Custom is cool. But only if it works at least as good as what it is replacing. I'm keeping my brake rotor, it works!
 

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Supermoto? Roadrace bike? MXer? Their sprockets take a pounding in both directions. You just have to keep a close eye on them. On the average street bike yes, but, sprotors aren't your average brake system either. I'm not defending them, the average street bike rider doesn't maintain their bike as religiously as someone who rides on a track, so apperantly there should be a huge disclaimer attached to them.
I don't Claim to be an expert, But I know that when I had Dirt bikes with a Bolt on Sprocket thet were either Tie Wired or had the Metal Tabs you would bend over the Bolt head to keep bolts from backing out.

I dont do Disc brakes & would never Dream of buying one of these, But it just LOOKS like a disaster waiting to happen.

Someone else already said it but WHY would you want your brakes right next to the Chain ?
 

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Someone else already said it but WHY would you want your brakes right next to the Chain ?
Why would you cut the rear suspension off and install an antiquated rigid rear section, or remove a good hydraulic fork and install an inferior springer?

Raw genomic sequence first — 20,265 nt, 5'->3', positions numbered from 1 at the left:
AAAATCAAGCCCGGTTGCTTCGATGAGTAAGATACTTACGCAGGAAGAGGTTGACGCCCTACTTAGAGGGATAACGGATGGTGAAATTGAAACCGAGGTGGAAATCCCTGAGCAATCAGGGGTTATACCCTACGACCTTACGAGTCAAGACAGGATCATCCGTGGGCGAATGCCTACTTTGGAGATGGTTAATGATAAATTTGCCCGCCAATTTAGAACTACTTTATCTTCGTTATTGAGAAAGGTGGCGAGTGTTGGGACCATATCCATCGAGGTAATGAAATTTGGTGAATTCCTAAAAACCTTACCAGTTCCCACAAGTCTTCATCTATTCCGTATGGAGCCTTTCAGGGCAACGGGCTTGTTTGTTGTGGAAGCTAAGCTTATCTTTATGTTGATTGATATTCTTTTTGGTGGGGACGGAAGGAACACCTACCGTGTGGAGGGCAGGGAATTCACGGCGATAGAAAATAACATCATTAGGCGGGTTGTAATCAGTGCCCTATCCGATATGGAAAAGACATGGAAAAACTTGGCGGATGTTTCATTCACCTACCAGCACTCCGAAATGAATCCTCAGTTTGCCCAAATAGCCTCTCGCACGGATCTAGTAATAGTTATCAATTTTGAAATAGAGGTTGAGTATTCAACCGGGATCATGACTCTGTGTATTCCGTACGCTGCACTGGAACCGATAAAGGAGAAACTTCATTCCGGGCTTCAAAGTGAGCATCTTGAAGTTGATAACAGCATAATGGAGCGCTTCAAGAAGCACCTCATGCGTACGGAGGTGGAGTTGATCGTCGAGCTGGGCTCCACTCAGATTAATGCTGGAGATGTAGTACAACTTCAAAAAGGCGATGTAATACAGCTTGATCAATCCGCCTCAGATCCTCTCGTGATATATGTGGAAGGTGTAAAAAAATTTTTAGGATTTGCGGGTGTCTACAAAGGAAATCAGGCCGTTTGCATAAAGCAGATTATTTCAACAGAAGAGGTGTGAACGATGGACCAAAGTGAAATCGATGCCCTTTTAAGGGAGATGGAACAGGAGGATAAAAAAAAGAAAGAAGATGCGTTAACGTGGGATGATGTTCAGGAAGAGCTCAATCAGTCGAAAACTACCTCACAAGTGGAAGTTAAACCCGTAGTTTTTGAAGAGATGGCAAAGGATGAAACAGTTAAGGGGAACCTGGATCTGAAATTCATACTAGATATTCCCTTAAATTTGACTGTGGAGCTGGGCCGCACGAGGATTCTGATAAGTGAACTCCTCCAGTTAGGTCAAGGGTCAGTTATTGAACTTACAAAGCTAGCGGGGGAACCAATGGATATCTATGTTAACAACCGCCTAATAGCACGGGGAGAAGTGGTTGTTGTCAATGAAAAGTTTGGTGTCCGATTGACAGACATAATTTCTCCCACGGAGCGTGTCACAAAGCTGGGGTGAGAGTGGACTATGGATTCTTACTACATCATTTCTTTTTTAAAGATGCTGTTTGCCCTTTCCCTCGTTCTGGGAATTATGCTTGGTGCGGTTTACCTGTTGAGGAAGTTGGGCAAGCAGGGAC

Style over function.

Bob
 

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Why would you cut the rear suspension off and install an antiquated rigid rear section, or remove a good hydraulic fork and install an inferior springer?
Style over function.

Bob
Thats a WHOLE OTHER topic, not for here.

Jimmy, glad you're ok brother. Could have been a hell of a lot worse...surviving a fall on the 826 is a feat in itself. We'll connect for that beer this week for sure... we'll be talking.
 

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Are you guy are forgetting about bolt stretch, all the Locktight, and safety wire, lock washers are not going to prevent a bolt from stretching and coming loose,
ARP bolts might help but even they can stretch a little. and is it possible that hub material might wallow in a bit and loosen things up.
if you don't check your sprocket, sprotor or even your drum bolts especially on a new build, you are asking for trouble.
A sprotor can work, they do have a reputation of coming loose more often, I just never liked all that rotor heat going into the chain.
 

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The Eixles come with countersunk bolts, but the OP's pic shows button heads, which might be his problem. There's still the fact that MOST of these have come loose, even with the supplied countersunk bolts.

Harley had issues with their front sprocket nuts loosening for quite awhile. They made a series of changes and eventually got them to stay tight. Some designs lend themselves to inherent problems, and clearly the countersunk, radial bolt pattern with continous opposing forces applied is one of those, never mind the heat and lube issues already mentioned. Add it all up and it starts to sound like a really bad idea to run these things.